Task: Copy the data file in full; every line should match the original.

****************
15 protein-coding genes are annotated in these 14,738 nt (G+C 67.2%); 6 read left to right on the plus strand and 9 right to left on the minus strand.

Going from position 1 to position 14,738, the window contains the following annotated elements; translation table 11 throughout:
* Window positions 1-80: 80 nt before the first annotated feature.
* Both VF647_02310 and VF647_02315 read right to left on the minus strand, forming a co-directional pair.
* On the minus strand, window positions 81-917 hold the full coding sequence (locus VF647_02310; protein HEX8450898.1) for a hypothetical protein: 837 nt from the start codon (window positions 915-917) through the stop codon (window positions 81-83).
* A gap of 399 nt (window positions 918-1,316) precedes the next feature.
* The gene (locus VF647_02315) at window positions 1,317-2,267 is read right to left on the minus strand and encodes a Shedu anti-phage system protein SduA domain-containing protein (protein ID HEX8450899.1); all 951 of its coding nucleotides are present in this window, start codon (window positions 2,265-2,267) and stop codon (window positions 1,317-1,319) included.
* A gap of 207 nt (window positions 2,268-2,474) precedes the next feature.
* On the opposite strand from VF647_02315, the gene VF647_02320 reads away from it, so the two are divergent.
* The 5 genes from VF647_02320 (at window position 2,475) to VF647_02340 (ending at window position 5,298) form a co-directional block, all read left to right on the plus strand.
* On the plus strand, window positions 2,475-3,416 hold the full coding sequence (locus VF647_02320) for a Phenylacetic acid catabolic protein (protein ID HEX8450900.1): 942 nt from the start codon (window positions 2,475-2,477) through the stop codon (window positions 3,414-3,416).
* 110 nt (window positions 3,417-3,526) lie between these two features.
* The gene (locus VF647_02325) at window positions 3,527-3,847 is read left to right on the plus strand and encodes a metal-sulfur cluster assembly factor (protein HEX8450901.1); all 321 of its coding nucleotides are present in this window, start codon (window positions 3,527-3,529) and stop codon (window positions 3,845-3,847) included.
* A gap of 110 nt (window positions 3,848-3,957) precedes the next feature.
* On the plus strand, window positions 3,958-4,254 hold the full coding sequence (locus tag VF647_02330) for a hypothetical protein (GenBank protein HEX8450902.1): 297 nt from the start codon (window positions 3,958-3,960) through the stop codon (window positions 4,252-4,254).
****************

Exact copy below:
15 protein-coding genes are annotated in these 14,738 nt (G+C 67.2%); 6 read left to right on the plus strand and 9 right to left on the minus strand.

Going from position 1 to position 14,738, the window contains the following annotated elements; translation table 11 throughout:
* Window positions 1-80: 80 nt before the first annotated feature.
* Both VF647_02310 and VF647_02315 read right to left on the minus strand, forming a co-directional pair.
* On the minus strand, window positions 81-917 hold the full coding sequence (locus VF647_02310; protein HEX8450898.1) for a hypothetical protein: 837 nt from the start codon (window positions 915-917) through the stop codon (window positions 81-83).
* A gap of 399 nt (window positions 918-1,316) precedes the next feature.
* The gene (locus VF647_02315) at window positions 1,317-2,267 is read right to left on the minus strand and encodes a Shedu anti-phage system protein SduA domain-containing protein (protein ID HEX8450899.1); all 951 of its coding nucleotides are present in this window, start codon (window positions 2,265-2,267) and stop codon (window positions 1,317-1,319) included.
* A gap of 207 nt (window positions 2,268-2,474) precedes the next feature.
* On the opposite strand from VF647_02315, the gene VF647_02320 reads away from it, so the two are divergent.
* The 5 genes from VF647_02320 (at window position 2,475) to VF647_02340 (ending at window position 5,298) form a co-directional block, all read left to right on the plus strand.
* On the plus strand, window positions 2,475-3,416 hold the full coding sequence (locus VF647_02320) for a Phenylacetic acid catabolic protein (protein ID HEX8450900.1): 942 nt from the start codon (window positions 2,475-2,477) through the stop codon (window positions 3,414-3,416).
* 110 nt (window positions 3,417-3,526) lie between these two features.
* The gene (locus VF647_02325) at window positions 3,527-3,847 is read left to right on the plus strand and encodes a metal-sulfur cluster assembly factor (protein HEX8450901.1); all 321 of its coding nucleotides are present in this window, start codon (window positions 3,527-3,529) and stop codon (window positions 3,845-3,847) included.
* A gap of 110 nt (window positions 3,848-3,957) precedes the next feature.
* On the plus strand, window positions 3,958-4,254 hold the full coding sequence (locus tag VF647_02330) for a hypothetical protein (GenBank protein HEX8450902.1): 297 nt from the start codon (window positions 3,958-3,960) through the stop codon (window positions 4,252-4,254).